Review: “Lady Bird” shines from start to finish

By Kallie Gregg

Staff Writer

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Saoirse Ronan as “Lady Bird.” Source: Merie Wallace/A24

Christine McPherson (Saoirse Ronan) spends much of writer/director Greta Gerwig’s delightful “Lady Bird” trying to break away from the conventions of her life — the name her parents gave her, the town where she’s grown up, and the routine of her life at a private Catholic high school in Sacramento, California.

Christine has recently christened herself “Lady Bird” (“Is that your given name?” she’s asked, to which she responds, “I gave it to myself. It was given to me by me.”) and she’s determined to live up to the glamorous quirkiness of her new identity.

She wants to go to college on the east coast, “where there’s culture,” but is unlikely to be accepted to her schools of choice. She wants to be an actress, but she’s only cast in the chorus of the school play. She falls deeply in love, but cannot help herself from checking out the cute guitarist in a local band while she and her boyfriend hold hands.

All of these maddening adolescent contradictions coalesce during Lady Bird’s senior year. The highs and lows are of equal ferocity and similar frequency, flipping between the two rapidly.

In one moment, she and her mother Marion (Laurie Metcalf) argue in a thrift store while searching for a dress for Lady Bird to wear to Thanksgiving with her new boyfriend’s family. Mid-sentence, as she’s trading a verbal barb, Marion produces a dress. “Do you love it?” she asks. “It’s perfect,” Lady Bird exclaims.

Moments like these encapsulate the feel of the film — at once righteously funny and heartrending, every scene vital and fully realized.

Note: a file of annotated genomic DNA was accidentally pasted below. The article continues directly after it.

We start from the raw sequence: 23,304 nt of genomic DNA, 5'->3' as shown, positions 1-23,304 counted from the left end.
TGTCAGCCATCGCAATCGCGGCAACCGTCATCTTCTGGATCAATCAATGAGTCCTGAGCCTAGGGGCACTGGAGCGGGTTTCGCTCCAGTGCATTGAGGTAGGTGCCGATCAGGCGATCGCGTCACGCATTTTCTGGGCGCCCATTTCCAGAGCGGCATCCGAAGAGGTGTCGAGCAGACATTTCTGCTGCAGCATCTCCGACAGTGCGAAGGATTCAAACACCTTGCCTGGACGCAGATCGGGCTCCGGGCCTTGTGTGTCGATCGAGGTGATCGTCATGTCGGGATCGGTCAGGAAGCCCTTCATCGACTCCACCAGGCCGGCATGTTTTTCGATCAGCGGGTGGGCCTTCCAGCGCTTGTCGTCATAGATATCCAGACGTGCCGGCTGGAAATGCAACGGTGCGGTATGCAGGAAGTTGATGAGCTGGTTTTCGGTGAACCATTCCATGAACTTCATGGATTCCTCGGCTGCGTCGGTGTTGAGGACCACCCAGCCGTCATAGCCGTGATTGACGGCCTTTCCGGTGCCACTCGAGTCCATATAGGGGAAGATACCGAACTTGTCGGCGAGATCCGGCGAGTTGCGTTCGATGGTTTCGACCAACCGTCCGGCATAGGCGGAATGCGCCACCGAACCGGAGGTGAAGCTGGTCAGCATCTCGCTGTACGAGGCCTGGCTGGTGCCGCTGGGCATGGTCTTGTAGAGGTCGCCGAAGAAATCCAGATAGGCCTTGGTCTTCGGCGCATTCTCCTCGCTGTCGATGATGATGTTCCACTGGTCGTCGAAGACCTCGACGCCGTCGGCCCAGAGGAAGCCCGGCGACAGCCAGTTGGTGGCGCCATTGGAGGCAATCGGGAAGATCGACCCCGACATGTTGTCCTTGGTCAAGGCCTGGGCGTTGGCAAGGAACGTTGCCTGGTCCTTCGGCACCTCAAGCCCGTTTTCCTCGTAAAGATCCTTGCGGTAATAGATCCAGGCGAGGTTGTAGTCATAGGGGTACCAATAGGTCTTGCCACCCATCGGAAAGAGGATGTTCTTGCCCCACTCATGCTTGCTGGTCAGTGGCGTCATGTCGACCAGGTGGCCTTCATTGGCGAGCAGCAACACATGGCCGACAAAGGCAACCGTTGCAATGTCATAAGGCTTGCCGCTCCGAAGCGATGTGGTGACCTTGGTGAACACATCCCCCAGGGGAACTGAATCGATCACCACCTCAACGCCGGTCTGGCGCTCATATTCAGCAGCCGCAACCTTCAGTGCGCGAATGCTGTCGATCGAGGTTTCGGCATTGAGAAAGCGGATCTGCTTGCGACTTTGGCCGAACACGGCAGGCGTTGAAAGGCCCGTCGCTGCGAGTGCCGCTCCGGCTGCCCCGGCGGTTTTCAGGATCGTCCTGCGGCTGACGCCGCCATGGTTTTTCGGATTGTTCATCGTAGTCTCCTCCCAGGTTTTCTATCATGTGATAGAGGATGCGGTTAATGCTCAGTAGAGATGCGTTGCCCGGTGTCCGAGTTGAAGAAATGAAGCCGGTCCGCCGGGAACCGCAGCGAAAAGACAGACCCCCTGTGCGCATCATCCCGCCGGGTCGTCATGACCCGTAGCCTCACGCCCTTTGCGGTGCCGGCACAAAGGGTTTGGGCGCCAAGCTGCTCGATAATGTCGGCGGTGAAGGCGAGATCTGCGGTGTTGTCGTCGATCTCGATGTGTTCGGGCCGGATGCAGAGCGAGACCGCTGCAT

Although the plot of “Lady Bird” treads familiar territory, Gerwig’s affectionate treatment of the subject matter, setting, and characters envelop the entire runtime in bold, refreshing tenderness. Ronan’s performance is a remarkable achievement, her embodiment of the character spectacular to behold.

As Lady Bird applies to college and crafts her admissions essay, one of her teachers, Sister Sarah, remarks that she writes about Sacramento with “such care.” Lady Bird is taken aback — she’s spent the last 90 minutes establishing how desperate she is to escape the place. “I guess I pay attention,” she concedes. “Aren’t they the same? Love, and attention?” Sister Sarah asks.

This, at its heart, is “Lady Bird’s” thesis. Ronan’s acting is surrounded by places and people crafted with an equal amount of care and agency, both by Gerwig’s writing and her costars’ performances. The world of Sacramento circa 2002 and Lady Bird’s place in it come alive vividly — given attention, given love, the result is a rare combination of truth and beauty.

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